Many of the headlines will tell you as a first time buyer you haven’t a chance of getting on the housing ladder. They will tell you the ‘average deposit’ is £60,000 and you can’t buy anything in London for less than £300,000.
However, a lot of these figures quoted are, to be honest, utter nonsense. They make great headlines and they help to sell newspapers. What they don’t help to do is make sure you are well informed about whether buying versus staying at home or renting is best for you and your circumstances.
The 2014 market is a good one for most First Time Buyers
As a first time buyer what you want is reassurance that when you buy a property the price remains the same, or better still rises. That way you spend your money and the value of what you have bought goes up in value.
Most first time buyers I talk to seem to be forgetting the principle of how you find your dream home in the UK. Many are aiming to rent as long as they can and save hard to buy their dream home in their late 20s or 30s. Aspirationally that’s great, but it’s virtually impossible to do!
The basic principle previous buyers have used to buy their dream home is the concept of ‘trading up’. How this works is, you buy a property for the average price first time buyers pay for a home.
According to the Council of Mortgage Lenders this is £135,000. Now take it that in London the average mortgage is around £200,000 for first time buyers (in 2014), so most other first time buyers around the rest of the UK are likely to be buying for £100,000 or less.
To make the sums easy, you buy a £100,000 home with a 5% deposit of £5,000.
The property goes up by 10% over the next 3 years.
Your property is now worth £100,000 x 10% = £110,000.
When you come to sell, you now have your £5,000 deposit back, plus the £10,000 it has increased in value ie £15,000.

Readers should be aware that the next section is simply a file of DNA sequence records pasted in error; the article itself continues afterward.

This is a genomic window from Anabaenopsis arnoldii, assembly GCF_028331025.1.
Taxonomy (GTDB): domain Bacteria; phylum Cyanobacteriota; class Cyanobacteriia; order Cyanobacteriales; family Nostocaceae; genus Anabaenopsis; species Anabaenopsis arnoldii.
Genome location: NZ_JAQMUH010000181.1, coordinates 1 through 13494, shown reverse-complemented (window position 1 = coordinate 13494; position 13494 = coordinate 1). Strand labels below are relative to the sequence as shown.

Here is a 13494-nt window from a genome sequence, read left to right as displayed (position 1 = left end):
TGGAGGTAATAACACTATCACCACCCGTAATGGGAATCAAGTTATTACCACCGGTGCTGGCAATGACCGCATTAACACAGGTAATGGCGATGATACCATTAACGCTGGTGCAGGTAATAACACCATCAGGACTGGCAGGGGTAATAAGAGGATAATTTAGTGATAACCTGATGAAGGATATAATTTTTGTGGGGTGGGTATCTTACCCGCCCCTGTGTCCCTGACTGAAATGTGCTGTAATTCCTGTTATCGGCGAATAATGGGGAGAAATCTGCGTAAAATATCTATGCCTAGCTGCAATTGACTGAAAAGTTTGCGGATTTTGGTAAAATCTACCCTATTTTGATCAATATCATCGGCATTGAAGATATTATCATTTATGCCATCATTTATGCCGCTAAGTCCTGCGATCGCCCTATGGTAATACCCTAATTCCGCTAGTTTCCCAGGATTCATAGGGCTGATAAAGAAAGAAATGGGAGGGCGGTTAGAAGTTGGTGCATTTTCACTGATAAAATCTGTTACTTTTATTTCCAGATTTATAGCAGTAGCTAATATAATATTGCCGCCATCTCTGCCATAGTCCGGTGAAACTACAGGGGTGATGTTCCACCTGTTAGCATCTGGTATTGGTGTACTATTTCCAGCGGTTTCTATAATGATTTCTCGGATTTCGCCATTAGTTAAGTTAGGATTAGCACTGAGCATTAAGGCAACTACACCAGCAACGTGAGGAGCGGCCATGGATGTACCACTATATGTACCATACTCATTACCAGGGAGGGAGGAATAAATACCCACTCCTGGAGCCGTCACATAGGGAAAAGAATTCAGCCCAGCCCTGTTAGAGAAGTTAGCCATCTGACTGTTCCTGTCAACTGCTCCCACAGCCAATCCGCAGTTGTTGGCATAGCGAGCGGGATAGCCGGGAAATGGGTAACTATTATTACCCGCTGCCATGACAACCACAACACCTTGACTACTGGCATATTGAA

If you buy your next home with a £15,000, as long as your salary is enough to cover the mortgage, you can buy a home for twice the amount: £200,000.
Your deposit of 5% will be £200,000 and you have £5,000 to put towards buying and selling costs.
How many times do you need to do this?
Few people ever buy their dream home straightaway unless they win the lottery! But by buying with a small deposit, as long as prices go up a little each year, say 3-5%, then you can buy your first home and keep trading up until you have the home of your dreams.
How did I buy my dream home?
I started on the ladder with a terraced property in Croydon. I then moved to a 3 bed house in Byfleet, but split up with my partner at the time, so ended up back buying a terraced property – albeit a three bed one in Bourne End.
Next I bought another three bed terrace in Thames Ditton and finally left there to buy a 200 year old farmhouse near Newark in Nottingham.
So for me it took several properties, partly due to lifestyle and job changes to get the property of my dreams and to afford them all, I had to buy at a bit of a discount as they needed work doing to them. That way I always took more money out than I’d put in.
Should first time buyers buy now?
The current market is a good one for first time buyers, as long as there isn’t too much competition for properties to buy which means you end up in bidding wars.
But in case you are not sure, why not use the following calculations to work it out for yourself - youd' be surprised how much rent isn't dead money anymore!
And also use these checklists to help you work out if it’s better to rent or buy:-